Those of us old enough to have had some or all of our primary school years before Margaret Thatcher came to power will share mixed memories of free school milk.

Milk is one of my favourite drinks, but it has to be served chilled, hence I don’t recall particularly enjoying the white stuff we had at school.

The milkman would deliver the crates of glass bottles early in the morning and they languished in the sun in the porch area, gently warming before morning break. By then the milk was unpleasantly warm and this gave it a strange sweet taste. Enjoyment was not improved if you forgot to shake the bottle before opening it and got a mouthful of lumpy cream.

As such it wasn’t a high point in my school day, but there was no choice in the matter. The government had provided it for us to drink and drink it we did, although some was no doubt poured away surreptitiously.

Although I broke an arm recently, the result of a mishap while running with the dog, I would like to think that the milk I had both at school and from my parents’ dairy herd gave strength to my bones and teeth and was generally good for me.

When ‘Mrs Thatcher, Milksnatcher’ abolished the universal free school milk scheme for children aged over seven there was an outcry, but her ‘Iron Lady’ moniker was not for nothing. She ignored the wrath of the dairy industry, stuck to her guns and that was that.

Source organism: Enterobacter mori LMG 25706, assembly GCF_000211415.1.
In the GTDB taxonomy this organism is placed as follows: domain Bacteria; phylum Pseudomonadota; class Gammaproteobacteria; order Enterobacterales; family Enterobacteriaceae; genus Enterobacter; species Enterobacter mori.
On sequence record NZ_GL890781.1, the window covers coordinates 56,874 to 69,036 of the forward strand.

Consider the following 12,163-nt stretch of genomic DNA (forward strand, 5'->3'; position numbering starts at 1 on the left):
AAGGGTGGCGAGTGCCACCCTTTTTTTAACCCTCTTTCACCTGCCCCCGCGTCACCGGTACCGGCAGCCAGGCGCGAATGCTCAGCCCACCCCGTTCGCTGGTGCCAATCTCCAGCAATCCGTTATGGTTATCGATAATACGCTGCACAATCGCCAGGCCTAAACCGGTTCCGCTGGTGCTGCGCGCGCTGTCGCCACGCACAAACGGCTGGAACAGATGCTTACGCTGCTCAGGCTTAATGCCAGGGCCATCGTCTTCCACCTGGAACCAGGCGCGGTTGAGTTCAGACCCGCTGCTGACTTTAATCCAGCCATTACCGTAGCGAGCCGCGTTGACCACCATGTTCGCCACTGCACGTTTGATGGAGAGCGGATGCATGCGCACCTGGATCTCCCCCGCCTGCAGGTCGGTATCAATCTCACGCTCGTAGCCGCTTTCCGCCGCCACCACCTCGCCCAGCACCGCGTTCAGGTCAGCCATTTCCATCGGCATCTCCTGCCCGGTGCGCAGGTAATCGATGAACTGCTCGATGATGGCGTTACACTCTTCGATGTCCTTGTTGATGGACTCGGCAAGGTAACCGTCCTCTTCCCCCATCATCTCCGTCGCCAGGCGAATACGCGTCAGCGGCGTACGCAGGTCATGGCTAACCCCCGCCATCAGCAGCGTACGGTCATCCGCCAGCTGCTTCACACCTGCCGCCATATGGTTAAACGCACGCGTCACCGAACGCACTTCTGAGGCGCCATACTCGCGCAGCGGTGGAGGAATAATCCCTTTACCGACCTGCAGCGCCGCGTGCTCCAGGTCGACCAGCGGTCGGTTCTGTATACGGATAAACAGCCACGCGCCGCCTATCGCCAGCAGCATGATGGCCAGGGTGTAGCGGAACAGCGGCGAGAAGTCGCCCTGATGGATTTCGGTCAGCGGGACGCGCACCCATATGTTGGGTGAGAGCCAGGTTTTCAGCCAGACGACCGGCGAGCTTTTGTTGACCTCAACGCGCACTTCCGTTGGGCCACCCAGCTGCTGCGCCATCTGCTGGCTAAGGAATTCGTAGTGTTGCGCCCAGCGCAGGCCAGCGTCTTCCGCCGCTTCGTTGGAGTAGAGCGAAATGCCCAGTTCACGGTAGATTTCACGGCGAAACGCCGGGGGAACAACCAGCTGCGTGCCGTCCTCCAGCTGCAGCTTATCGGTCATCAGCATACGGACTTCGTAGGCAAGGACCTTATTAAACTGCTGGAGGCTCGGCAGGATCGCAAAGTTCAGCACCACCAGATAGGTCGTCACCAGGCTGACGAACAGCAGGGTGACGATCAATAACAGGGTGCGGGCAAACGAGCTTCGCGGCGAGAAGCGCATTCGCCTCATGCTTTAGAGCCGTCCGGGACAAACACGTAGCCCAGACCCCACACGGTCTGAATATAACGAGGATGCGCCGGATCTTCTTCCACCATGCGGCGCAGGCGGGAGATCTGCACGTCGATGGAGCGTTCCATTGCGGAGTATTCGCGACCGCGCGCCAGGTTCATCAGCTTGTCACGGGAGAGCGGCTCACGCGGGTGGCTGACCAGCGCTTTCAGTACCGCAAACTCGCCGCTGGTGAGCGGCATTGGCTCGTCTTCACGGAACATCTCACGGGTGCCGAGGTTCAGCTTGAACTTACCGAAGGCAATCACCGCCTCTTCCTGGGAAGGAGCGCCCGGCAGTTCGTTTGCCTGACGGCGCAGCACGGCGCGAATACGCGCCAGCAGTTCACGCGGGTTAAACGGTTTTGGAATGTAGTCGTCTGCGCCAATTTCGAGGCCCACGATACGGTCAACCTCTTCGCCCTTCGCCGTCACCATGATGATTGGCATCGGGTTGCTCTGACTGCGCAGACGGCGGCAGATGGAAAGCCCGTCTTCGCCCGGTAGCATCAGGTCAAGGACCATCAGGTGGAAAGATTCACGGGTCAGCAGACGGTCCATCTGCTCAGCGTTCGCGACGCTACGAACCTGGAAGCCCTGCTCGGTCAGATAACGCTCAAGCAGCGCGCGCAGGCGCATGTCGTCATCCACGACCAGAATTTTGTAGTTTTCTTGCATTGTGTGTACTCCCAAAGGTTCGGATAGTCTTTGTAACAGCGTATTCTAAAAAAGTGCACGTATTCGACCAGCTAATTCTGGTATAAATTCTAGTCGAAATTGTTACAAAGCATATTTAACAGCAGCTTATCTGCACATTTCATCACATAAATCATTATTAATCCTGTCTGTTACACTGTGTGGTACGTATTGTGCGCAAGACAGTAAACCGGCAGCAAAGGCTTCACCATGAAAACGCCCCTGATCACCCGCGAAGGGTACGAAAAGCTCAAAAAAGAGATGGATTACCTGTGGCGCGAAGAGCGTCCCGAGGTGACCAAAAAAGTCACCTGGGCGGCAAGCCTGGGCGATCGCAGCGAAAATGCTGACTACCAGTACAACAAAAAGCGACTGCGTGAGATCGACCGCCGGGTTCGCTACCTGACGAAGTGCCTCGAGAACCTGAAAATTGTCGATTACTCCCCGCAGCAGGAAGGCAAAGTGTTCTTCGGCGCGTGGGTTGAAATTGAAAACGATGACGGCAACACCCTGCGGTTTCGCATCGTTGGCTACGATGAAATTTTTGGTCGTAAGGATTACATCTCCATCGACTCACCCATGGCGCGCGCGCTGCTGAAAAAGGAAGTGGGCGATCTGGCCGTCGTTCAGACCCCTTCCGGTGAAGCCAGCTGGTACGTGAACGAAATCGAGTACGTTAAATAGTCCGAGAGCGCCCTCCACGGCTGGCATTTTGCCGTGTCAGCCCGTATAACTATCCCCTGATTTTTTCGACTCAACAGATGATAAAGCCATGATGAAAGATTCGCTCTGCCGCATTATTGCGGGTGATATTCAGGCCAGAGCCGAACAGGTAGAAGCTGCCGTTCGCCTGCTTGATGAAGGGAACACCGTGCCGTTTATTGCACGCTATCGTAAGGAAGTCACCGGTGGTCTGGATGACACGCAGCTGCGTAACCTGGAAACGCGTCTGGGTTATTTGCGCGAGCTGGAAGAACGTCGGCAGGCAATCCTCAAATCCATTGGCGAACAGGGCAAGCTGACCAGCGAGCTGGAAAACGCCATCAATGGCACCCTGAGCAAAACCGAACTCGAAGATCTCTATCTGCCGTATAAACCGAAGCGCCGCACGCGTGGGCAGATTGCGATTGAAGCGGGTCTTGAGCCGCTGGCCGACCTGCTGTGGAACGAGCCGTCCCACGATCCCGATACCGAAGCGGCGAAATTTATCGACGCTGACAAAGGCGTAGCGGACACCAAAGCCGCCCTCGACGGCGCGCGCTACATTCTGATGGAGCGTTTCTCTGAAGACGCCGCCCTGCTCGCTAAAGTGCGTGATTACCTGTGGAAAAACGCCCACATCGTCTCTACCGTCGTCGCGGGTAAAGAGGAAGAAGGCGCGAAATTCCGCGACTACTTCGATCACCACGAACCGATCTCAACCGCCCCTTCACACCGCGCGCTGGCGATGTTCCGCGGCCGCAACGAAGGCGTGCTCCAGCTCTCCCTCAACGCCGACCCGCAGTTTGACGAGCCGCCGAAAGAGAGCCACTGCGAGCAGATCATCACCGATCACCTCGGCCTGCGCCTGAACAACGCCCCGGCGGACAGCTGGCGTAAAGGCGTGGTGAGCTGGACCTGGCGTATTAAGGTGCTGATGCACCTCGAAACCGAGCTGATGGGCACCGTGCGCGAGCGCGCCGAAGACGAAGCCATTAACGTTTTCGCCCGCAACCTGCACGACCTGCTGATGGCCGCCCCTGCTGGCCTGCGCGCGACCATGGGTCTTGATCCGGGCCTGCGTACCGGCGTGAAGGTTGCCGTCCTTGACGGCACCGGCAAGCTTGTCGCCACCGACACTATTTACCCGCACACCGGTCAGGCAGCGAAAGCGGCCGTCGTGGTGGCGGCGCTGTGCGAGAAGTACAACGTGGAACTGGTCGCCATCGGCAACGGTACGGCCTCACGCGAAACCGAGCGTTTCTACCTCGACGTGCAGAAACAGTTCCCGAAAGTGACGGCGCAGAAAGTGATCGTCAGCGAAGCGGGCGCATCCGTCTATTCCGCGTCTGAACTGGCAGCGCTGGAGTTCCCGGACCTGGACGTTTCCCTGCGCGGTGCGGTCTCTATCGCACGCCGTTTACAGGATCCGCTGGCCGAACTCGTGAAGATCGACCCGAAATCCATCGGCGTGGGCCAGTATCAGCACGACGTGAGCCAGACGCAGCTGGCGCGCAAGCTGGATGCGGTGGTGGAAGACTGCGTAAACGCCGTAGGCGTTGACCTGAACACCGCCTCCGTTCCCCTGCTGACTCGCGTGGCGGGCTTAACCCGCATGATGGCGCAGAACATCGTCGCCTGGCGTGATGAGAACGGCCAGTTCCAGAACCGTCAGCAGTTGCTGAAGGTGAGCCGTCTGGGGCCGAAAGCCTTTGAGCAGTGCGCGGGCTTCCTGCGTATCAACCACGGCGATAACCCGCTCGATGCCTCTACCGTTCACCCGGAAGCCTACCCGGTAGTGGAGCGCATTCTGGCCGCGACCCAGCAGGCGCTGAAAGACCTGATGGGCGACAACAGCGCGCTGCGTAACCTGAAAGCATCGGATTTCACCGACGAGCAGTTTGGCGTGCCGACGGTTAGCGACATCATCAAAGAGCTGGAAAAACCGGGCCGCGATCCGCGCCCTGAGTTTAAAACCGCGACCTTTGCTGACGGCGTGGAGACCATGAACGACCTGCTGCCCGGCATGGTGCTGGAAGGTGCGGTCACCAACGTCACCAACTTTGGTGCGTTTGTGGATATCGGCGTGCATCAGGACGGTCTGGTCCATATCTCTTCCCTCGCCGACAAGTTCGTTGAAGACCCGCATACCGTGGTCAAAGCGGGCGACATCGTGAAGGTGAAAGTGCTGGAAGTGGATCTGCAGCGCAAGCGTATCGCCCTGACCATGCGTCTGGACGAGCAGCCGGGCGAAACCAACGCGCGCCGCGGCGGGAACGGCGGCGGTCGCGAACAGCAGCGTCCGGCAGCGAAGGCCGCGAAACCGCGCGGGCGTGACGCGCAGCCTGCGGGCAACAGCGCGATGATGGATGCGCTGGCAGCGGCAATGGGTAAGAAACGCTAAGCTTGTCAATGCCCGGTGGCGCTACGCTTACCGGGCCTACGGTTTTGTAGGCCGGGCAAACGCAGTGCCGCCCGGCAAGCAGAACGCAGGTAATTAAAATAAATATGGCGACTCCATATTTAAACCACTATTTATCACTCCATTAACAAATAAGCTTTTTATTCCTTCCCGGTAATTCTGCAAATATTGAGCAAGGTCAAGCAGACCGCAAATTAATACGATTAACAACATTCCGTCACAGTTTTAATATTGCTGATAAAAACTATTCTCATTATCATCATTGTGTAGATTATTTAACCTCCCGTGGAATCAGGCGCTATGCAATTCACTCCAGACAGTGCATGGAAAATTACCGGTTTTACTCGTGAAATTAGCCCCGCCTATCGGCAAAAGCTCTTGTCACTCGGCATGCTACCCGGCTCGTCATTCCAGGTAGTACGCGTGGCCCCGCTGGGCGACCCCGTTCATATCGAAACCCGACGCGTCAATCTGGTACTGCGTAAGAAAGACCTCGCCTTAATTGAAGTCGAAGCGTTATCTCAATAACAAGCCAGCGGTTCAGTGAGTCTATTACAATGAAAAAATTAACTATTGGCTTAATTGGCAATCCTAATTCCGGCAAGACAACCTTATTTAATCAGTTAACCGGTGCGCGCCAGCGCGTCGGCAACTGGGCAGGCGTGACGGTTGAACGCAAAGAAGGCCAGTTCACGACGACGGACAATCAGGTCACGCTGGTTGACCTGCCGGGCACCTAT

Years passed and along came the Nursery Milk scheme which allowed schoolchildren under five to receive a third of a pint of milk each day free of charge. This lucky generation is blessed with refrigeration, so the milk is served cool.

And then this month came the ‘will they won’t they’ saga with one minister suggesting £50million could be saved from the public finances by ending free milk.

That was followed by a swift response from David Cameron denying that the government intended to axe the scheme.

Although my children are too old to benefit from the scheme I’m delighted the government has seen the light on this issue.

There are many good reasons for children to drink milk and in terms of building bones it’s absolutely key.

For children who do not get a balanced diet high in fruit and vegetables and foods like fish, milk is the only real way of them getting enough calcium.

School-based programmes provide an excellent opportunity to promote milk consumption among children and in so doing they establish a lifetime’s habit.

I think £50million is money well spent and, when compared to the cost of treating people later in life with illnesses related to calcium deficiency, it is surely a small price to pay.